We will now talk about the four teams competing in Group A of MLG Columbus 2016 starting from the first team in the bracket shown above and moving downwards.
Perhaps not many competitive outfits in the world can feel as close to the biblical story of Samson as the Ninjas in Pyjamas do: having once been the juggernaut on the block, the Swedish team were blinded by their own confidence and inaction and cast down into the lower ranks of CS:GO.
However, the Ninjas are clearly not interested in going down Samson style with the foundation collapsing around them—that much was evident with the team’s performance at IEM Katowice where they debuted with Jacob “pyth” Mourujärvi.
Although NiP lost their opener to mousesports in Poland (a defeat which likely did the most damage to their playoff chances), the team nearly edged out fnatic with a 14-16 loss, as well as losing to Natus Vincere 13-16 and defeating Brazilian favourites Luminosity 16-13 (in a final game where they already knew they were out).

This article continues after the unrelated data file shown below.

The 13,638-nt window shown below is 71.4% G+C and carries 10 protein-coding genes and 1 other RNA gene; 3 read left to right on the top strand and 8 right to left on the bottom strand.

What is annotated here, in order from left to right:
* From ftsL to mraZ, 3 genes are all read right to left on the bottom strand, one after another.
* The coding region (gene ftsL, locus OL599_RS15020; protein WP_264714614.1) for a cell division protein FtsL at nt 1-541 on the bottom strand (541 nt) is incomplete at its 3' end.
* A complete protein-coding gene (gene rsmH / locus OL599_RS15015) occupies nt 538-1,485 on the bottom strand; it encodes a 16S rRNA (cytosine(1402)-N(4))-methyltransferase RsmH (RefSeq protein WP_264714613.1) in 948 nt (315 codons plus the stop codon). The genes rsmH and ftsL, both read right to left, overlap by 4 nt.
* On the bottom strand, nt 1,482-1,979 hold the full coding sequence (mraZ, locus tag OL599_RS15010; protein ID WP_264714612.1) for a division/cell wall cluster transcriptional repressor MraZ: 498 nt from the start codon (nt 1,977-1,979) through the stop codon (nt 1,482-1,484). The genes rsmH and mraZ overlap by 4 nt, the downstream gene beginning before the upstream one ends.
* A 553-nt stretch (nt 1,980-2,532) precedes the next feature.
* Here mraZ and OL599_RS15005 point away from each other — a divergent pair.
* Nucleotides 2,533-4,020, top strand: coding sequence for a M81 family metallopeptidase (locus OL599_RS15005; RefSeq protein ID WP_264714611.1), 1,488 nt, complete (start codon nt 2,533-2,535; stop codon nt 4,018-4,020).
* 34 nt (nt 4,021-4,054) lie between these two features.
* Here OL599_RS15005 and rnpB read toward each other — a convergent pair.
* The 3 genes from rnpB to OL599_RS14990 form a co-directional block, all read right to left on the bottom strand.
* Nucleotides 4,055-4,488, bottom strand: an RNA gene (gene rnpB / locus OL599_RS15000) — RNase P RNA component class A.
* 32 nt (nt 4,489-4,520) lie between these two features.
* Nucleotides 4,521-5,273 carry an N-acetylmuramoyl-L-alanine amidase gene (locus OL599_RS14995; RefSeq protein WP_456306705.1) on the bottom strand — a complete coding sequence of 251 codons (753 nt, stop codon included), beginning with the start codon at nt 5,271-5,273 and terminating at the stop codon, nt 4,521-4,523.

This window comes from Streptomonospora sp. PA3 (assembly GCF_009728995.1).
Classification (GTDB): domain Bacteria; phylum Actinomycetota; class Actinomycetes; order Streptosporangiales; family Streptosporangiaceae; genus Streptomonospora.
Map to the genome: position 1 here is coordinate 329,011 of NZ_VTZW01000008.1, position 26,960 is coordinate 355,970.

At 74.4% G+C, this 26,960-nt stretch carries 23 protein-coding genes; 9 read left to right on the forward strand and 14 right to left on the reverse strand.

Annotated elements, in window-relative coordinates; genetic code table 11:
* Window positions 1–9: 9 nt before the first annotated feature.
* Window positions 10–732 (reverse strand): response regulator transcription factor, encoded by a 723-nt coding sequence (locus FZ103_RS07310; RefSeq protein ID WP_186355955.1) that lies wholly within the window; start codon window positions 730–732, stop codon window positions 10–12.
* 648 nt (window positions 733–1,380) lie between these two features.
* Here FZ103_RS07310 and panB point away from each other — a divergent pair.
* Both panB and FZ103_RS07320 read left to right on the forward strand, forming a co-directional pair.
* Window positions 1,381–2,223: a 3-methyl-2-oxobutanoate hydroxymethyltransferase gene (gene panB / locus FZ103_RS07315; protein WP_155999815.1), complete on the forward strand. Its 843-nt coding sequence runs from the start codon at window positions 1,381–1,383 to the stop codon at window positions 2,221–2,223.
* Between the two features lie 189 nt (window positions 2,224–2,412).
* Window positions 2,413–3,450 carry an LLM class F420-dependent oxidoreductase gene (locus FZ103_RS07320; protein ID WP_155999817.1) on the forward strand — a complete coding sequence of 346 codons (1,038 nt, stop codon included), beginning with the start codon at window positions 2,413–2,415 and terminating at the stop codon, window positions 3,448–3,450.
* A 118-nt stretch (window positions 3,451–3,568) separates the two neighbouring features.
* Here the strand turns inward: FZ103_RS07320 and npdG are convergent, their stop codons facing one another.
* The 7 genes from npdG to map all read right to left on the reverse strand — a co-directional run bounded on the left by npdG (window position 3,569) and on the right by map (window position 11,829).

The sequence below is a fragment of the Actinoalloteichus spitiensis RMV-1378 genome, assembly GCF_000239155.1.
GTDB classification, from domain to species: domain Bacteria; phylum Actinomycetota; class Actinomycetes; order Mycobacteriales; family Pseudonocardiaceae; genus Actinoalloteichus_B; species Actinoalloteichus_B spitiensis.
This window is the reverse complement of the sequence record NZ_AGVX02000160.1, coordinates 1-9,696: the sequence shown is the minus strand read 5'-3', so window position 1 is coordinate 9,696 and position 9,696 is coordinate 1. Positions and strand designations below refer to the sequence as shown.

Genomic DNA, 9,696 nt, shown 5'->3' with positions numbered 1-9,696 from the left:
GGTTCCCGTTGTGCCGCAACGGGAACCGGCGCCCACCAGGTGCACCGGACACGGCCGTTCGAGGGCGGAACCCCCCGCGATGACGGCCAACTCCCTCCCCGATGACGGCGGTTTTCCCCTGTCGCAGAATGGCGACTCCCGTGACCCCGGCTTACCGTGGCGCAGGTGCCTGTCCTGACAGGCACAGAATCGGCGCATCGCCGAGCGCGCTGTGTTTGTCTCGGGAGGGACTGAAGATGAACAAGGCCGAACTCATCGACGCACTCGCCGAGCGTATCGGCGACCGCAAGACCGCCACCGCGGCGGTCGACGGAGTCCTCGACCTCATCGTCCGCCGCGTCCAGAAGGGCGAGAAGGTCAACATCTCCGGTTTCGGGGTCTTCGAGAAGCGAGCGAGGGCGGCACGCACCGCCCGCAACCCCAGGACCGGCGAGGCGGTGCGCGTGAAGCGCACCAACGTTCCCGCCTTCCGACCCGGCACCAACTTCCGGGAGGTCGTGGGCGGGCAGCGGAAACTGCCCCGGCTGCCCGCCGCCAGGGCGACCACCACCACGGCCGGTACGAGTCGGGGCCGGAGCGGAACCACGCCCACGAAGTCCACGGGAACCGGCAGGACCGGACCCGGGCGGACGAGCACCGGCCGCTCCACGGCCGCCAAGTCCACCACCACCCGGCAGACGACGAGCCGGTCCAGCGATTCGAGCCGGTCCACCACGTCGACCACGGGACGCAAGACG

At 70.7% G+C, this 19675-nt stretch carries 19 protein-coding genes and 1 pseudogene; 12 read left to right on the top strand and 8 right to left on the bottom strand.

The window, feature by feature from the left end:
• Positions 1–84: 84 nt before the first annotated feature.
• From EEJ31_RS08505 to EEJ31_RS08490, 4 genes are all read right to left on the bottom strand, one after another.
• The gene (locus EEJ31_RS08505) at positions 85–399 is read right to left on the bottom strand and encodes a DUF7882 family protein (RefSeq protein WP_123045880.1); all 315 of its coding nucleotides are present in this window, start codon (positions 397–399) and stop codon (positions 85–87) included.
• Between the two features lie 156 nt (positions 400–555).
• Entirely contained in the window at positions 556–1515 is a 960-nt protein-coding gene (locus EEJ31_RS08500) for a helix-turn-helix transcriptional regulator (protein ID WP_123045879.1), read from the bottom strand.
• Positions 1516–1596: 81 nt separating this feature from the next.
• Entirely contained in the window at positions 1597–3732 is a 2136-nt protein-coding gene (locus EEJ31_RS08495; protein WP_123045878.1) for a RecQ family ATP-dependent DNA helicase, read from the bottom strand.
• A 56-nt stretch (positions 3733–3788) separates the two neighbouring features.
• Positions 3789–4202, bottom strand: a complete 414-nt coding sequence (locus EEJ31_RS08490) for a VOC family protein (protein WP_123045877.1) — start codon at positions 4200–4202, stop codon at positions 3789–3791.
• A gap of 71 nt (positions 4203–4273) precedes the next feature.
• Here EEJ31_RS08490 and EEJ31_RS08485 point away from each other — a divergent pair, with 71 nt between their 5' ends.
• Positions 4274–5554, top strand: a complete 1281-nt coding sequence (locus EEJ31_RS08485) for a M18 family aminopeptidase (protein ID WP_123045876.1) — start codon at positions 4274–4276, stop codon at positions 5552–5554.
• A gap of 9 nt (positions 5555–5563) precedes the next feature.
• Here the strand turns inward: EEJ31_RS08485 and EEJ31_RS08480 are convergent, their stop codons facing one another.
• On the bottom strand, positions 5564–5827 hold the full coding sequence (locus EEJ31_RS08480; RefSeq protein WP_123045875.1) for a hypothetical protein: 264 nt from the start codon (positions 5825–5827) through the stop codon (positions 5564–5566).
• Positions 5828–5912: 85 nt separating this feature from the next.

Statistically, the team were led by the Patrik “f0rest” Lindberg show, as the veteran player yet again proved he could never be counted out with a 1.11 rating and +14kdd (whereas longtime comrade Christopher “GeT_RiGhT” Alesund trailed slightly behind with a 1.07 and +9kdd).
In Katowice, it was really Mourujärvi who underwhelmed by coming in as the least impactful player on the team, however it was not so much a woeful showing as perhaps “LAN jitters,” something which a new team addition with a lot of responsibility on his shoulders could be particularly prone to experiencing.